Bring more flavour to your cooking – think “Umami”! (with Chicken Broth recipe)

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Ingredients

Chicken Broth (makes 10–12 cups)
1 medium chicken carcass (chicken bones from a store bought rotisserie chicken will make a broth higher in sodium)
1 medium carrot peeled and cut into big chunks
1 stalk celery cut into big pieces
1 medium onion cut in quarters (leave the onion skin on; it gives the broth a golden colour)
10 sprigs fresh parsley
1/2 teaspoon dried thyme
2 bay leaves
1/4 teaspoon freshly ground black pepper
4 liters (16 cups) cold water

Nutrient Analysis

PER SERVING:

1 cup


RENAL EXCHANGE:

1/2 Vegetable


Calories
13Kcal
Protein
2g
Carbohydrates
2g
Fibre
0g
Total Fat
0.1g
Cholesterol
n/a
Sodium
53mg
Potassium
155mg
Phosphorus
40mg

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By Céline Quintin, P.Dt.

The fifth taste


As humans, we can taste sweet, salty, sour and bitter. But there’s a fifth taste called umami – discovered by Japanese scientist Professor Ikeda. The word comes from the Japanese language and means “delicious taste”. This is a general term for a pleasant taste of broth or meat which results in a lasting and tasty sensation covering the entire tongue. It produces salivation, while improving the sense of taste and stimulating the appetite.

There are many natural ingredients in some foods (particularly glutamates and nucleotides) that create umami flavour.

Umami-rich foods are easy to find

Many common foods are rich in umami. Fish, shellfish, shitake mushrooms, ripe tomatoes, Chinese cabbage, spinach, and asparagus contain umami, as does green tea.

The pairing of foods rich in umami enhances the umami taste sensation. For example, a soup combining leeks and carrots (rich in glutamic acid) with chicken broth or veal (rich in nucleotides) creates a umami flavour. Cooking and fermentation are methods of food preparation which bring out the substances that provide that satisfying umami flavour.

Less salt needed

The use of ingredients rich in umami means we can use less salt. In fact, it has been shown that using umami-rich ingredients allows you to reduce salt by 30% without changing or sacrificing the taste.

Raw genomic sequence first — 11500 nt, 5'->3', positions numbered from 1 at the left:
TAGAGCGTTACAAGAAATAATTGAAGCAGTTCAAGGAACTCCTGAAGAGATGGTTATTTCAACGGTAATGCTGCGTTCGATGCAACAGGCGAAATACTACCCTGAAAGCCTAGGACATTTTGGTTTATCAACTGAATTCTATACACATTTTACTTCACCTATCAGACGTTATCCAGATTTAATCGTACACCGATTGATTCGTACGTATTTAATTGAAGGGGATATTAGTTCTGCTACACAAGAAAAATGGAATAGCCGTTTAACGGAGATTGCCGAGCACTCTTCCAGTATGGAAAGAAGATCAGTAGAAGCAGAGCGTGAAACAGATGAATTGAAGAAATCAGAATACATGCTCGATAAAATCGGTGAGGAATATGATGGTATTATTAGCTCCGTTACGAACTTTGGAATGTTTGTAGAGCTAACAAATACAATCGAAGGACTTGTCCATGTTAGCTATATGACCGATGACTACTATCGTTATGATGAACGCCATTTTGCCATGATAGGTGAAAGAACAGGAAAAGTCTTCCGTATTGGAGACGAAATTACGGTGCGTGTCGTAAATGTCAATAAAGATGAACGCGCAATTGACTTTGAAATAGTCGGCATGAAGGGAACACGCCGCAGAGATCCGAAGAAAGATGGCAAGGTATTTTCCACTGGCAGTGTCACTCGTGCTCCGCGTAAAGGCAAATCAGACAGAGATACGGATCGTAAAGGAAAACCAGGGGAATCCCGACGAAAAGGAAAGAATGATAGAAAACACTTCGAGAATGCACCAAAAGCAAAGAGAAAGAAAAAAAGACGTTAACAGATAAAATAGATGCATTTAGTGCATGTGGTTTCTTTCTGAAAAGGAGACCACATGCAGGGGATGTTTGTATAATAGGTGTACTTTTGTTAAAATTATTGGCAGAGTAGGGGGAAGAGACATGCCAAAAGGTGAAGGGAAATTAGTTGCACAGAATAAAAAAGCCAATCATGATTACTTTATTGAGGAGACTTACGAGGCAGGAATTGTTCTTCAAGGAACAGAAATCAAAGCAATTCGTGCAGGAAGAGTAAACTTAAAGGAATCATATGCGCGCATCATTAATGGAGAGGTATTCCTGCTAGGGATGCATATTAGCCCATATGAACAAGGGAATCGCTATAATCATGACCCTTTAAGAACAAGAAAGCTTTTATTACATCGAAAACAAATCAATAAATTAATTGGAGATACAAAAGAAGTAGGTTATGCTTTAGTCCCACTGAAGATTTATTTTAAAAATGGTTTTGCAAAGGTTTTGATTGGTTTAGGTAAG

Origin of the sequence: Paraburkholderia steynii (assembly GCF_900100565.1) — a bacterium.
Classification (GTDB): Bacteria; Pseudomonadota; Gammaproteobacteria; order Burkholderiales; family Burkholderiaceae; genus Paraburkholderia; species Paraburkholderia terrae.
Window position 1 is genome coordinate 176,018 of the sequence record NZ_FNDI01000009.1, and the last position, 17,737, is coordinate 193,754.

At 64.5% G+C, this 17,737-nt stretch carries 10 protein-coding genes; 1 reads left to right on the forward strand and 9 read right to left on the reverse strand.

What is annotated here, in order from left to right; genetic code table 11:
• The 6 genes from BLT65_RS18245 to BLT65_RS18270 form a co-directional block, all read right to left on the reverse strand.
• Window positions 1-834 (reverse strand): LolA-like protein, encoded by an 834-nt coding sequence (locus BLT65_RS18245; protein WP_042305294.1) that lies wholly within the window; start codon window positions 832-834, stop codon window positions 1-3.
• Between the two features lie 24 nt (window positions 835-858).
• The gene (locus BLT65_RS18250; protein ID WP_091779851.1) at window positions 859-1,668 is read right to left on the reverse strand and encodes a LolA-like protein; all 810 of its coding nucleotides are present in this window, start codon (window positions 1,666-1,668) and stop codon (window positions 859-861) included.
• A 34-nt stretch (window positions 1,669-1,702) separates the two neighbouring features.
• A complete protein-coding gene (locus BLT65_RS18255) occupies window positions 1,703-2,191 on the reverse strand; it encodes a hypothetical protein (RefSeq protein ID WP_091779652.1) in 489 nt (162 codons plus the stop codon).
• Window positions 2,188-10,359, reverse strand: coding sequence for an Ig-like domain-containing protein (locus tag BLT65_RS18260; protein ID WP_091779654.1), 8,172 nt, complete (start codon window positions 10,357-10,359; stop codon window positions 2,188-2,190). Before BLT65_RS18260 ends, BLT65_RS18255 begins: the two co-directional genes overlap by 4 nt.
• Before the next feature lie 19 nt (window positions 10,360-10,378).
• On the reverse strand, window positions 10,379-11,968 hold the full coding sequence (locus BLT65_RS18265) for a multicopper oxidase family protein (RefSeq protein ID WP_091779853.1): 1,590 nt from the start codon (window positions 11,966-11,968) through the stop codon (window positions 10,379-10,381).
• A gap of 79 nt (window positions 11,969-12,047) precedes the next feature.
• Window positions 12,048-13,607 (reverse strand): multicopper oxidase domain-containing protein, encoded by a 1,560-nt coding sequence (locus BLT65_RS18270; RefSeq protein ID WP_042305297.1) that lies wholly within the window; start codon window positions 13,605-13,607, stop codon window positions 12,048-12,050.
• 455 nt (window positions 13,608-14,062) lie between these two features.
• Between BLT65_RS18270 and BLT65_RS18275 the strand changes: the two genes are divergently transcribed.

Ready to give it a try?

Combining ingredients which are rich in umami increases the pleasant taste… and here’s a recipe that is a great example of a mix of ingredients that are umami-rich. The result is a broth which is also tastier and less expensive than any chicken broth you can buy in the store. You can easily freeze the broth in small portions or ice cube trays for future use.

Source: Kidney Friendly Cooking: for people with chronic kidney disease, 2015: reproduced with permission from Canadian Association of Nephrology Dietitians. The cookbook can be purchased through www.renalrd.ca

Ingredients

  • Chicken Broth (makes 10–12 cups)

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Preparation

1
Done

Combine all ingredients in a large stock pot and bring to a boil.

2
Done

Reduce temperature and let simmer for four hours. From time to time, with a skimmer, remove the gray foam that appears on the surface of the broth.

3
Done

Filter the broth with a sieve. For a clearer broth, you can add cheesecloth or a coffee filter to the sieve. Discard the remaining ingredients.

4
Done

Let cool 30 minutes, then refrigerate for a few hours to form a layer of fat on the surface of the broth. Remove the fat from the cooled broth.

5
Done

Divide the broth and freeze in containers, if desired.

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